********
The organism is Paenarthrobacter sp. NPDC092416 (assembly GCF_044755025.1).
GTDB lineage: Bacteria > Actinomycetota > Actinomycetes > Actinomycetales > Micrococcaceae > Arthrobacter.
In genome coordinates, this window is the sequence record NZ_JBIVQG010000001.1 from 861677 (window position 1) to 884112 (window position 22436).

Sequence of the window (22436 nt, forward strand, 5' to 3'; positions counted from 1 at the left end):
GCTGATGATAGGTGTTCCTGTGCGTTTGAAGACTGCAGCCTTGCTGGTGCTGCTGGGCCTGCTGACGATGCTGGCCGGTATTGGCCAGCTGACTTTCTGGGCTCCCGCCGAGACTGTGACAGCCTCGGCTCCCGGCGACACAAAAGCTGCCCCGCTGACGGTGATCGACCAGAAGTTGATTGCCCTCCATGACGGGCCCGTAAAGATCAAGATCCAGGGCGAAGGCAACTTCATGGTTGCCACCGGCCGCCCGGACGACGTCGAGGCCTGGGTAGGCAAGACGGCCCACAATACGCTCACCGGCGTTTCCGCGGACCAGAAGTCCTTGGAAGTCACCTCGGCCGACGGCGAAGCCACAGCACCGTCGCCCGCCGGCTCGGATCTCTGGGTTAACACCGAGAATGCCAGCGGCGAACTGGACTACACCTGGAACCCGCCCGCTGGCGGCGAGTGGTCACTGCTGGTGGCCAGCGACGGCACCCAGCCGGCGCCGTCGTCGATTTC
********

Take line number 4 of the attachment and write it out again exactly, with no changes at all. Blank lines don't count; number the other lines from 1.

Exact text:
Sequence of the window (22436 nt, forward strand, 5' to 3'; positions counted from 1 at the left end):